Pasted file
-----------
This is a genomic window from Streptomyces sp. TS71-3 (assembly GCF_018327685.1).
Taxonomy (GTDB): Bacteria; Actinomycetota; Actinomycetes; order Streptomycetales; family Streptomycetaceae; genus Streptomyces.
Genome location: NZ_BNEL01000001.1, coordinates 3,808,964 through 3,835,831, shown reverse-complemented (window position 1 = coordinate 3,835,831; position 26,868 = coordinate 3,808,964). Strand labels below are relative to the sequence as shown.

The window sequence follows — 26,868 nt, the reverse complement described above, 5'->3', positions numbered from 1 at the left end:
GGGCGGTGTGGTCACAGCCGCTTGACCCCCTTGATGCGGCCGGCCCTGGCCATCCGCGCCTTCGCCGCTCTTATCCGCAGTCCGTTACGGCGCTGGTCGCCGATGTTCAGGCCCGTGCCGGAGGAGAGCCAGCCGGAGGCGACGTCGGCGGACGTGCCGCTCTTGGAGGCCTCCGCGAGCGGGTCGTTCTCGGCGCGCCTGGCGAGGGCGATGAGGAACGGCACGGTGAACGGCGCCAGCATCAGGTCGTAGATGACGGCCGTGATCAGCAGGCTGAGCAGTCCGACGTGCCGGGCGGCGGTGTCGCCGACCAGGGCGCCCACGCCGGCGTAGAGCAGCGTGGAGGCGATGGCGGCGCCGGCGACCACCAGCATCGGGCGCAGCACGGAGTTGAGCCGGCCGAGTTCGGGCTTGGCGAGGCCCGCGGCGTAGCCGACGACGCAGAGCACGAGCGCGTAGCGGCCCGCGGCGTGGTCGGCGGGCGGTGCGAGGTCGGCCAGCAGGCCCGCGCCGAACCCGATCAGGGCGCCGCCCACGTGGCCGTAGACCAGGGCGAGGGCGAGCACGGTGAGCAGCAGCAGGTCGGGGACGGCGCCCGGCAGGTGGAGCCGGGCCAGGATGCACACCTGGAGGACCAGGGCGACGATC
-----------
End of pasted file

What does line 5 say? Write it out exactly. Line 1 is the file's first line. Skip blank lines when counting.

GGGCGGTGTGGTCACAGCCGCTTGACCCCCTTGATGCGGCCGGCCCTGGCCATCCGCGCCTTCGCCGCTCTTATCCGCAGTCCGTTACGGCGCTGGTCGCCGATGTTCAGGCCCGTGCCGGAGGAGAGCCAGCCGGAGGCGACGTCGGCGGACGTGCCGCTCTTGGAGGCCTCCGCGAGCGGGTCGTTCTCGGCGCGCCTGGCGAGGGCGATGAGGAACGGCACGGTGAACGGCGCCAGCATCAGGTCGTAGATGACGGCCGTGATCAGCAGGCTGAGCAGTCCGACGTGCCGGGCGGCGGTGTCGCCGACCAGGGCGCCCACGCCGGCGTAGAGCAGCGTGGAGGCGATGGCGGCGCCGGCGACCACCAGCATCGGGCGCAGCACGGAGTTGAGCCGGCCGAGTTCGGGCTTGGCGAGGCCCGCGGCGTAGCCGACGACGCAGAGCACGAGCGCGTAGCGGCCCGCGGCGTGGTCGGCGGGCGGTGCGAGGTCGGCCAGCAGGCCCGCGCCGAACCCGATCAGGGCGCCGCCCACGTGGCCGTAGACCAGGGCGAGGGCGAGCACGGTGAGCAGCAGCAGGTCGGGGACGGCGCCCGGCAGGTGGAGCCGGGCCAGGATGCACACCTGGAGGACCAGGGCGACGATC